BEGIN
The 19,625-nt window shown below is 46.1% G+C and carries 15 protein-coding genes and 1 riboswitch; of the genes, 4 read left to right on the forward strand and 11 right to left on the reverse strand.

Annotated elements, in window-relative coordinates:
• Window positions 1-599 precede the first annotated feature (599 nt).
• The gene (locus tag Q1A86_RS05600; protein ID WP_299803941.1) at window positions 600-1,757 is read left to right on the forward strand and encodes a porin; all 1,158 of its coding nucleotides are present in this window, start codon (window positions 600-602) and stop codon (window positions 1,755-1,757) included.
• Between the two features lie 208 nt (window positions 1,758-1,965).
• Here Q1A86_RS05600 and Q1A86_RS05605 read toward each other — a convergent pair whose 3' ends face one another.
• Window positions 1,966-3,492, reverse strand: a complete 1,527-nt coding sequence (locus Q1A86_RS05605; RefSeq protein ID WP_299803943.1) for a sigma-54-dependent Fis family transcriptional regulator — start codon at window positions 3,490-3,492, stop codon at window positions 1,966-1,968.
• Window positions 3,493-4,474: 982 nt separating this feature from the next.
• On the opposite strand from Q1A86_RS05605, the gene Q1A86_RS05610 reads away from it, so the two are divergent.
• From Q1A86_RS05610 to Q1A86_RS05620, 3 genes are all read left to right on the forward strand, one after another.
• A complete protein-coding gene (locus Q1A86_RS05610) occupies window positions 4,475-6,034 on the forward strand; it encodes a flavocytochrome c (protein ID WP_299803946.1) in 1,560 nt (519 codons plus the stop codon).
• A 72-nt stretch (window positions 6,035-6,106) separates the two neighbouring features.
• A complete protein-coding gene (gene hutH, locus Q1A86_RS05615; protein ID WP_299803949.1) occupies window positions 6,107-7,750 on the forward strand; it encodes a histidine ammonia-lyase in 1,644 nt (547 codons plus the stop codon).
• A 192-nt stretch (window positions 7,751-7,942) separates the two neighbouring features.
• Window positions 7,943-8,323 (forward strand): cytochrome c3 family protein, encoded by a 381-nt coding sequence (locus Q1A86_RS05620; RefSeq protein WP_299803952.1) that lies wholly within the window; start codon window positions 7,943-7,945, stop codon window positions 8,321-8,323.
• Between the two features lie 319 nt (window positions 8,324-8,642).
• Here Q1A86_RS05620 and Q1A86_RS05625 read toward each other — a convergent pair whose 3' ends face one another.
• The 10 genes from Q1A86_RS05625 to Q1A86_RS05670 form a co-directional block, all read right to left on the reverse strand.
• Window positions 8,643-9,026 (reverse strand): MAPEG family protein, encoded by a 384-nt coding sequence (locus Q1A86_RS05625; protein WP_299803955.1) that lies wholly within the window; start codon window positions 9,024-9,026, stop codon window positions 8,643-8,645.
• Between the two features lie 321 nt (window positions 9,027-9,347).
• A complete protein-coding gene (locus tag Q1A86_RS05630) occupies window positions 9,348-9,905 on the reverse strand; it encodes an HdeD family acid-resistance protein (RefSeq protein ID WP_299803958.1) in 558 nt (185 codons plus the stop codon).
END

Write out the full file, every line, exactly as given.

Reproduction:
The 19,625-nt window shown below is 46.1% G+C and carries 15 protein-coding genes and 1 riboswitch; of the genes, 4 read left to right on the forward strand and 11 right to left on the reverse strand.

Annotated elements, in window-relative coordinates:
• Window positions 1-599 precede the first annotated feature (599 nt).
• The gene (locus tag Q1A86_RS05600; protein ID WP_299803941.1) at window positions 600-1,757 is read left to right on the forward strand and encodes a porin; all 1,158 of its coding nucleotides are present in this window, start codon (window positions 600-602) and stop codon (window positions 1,755-1,757) included.
• Between the two features lie 208 nt (window positions 1,758-1,965).
• Here Q1A86_RS05600 and Q1A86_RS05605 read toward each other — a convergent pair whose 3' ends face one another.
• Window positions 1,966-3,492, reverse strand: a complete 1,527-nt coding sequence (locus Q1A86_RS05605; RefSeq protein ID WP_299803943.1) for a sigma-54-dependent Fis family transcriptional regulator — start codon at window positions 3,490-3,492, stop codon at window positions 1,966-1,968.
• Window positions 3,493-4,474: 982 nt separating this feature from the next.
• On the opposite strand from Q1A86_RS05605, the gene Q1A86_RS05610 reads away from it, so the two are divergent.
• From Q1A86_RS05610 to Q1A86_RS05620, 3 genes are all read left to right on the forward strand, one after another.
• A complete protein-coding gene (locus Q1A86_RS05610) occupies window positions 4,475-6,034 on the forward strand; it encodes a flavocytochrome c (protein ID WP_299803946.1) in 1,560 nt (519 codons plus the stop codon).
• A 72-nt stretch (window positions 6,035-6,106) separates the two neighbouring features.
• A complete protein-coding gene (gene hutH, locus Q1A86_RS05615; protein ID WP_299803949.1) occupies window positions 6,107-7,750 on the forward strand; it encodes a histidine ammonia-lyase in 1,644 nt (547 codons plus the stop codon).
• A 192-nt stretch (window positions 7,751-7,942) separates the two neighbouring features.
• Window positions 7,943-8,323 (forward strand): cytochrome c3 family protein, encoded by a 381-nt coding sequence (locus Q1A86_RS05620; RefSeq protein WP_299803952.1) that lies wholly within the window; start codon window positions 7,943-7,945, stop codon window positions 8,321-8,323.
• Between the two features lie 319 nt (window positions 8,324-8,642).
• Here Q1A86_RS05620 and Q1A86_RS05625 read toward each other — a convergent pair whose 3' ends face one another.
• The 10 genes from Q1A86_RS05625 to Q1A86_RS05670 form a co-directional block, all read right to left on the reverse strand.
• Window positions 8,643-9,026 (reverse strand): MAPEG family protein, encoded by a 384-nt coding sequence (locus Q1A86_RS05625; protein WP_299803955.1) that lies wholly within the window; start codon window positions 9,024-9,026, stop codon window positions 8,643-8,645.
• Between the two features lie 321 nt (window positions 9,027-9,347).
• A complete protein-coding gene (locus tag Q1A86_RS05630) occupies window positions 9,348-9,905 on the reverse strand; it encodes an HdeD family acid-resistance protein (RefSeq protein ID WP_299803958.1) in 558 nt (185 codons plus the stop codon).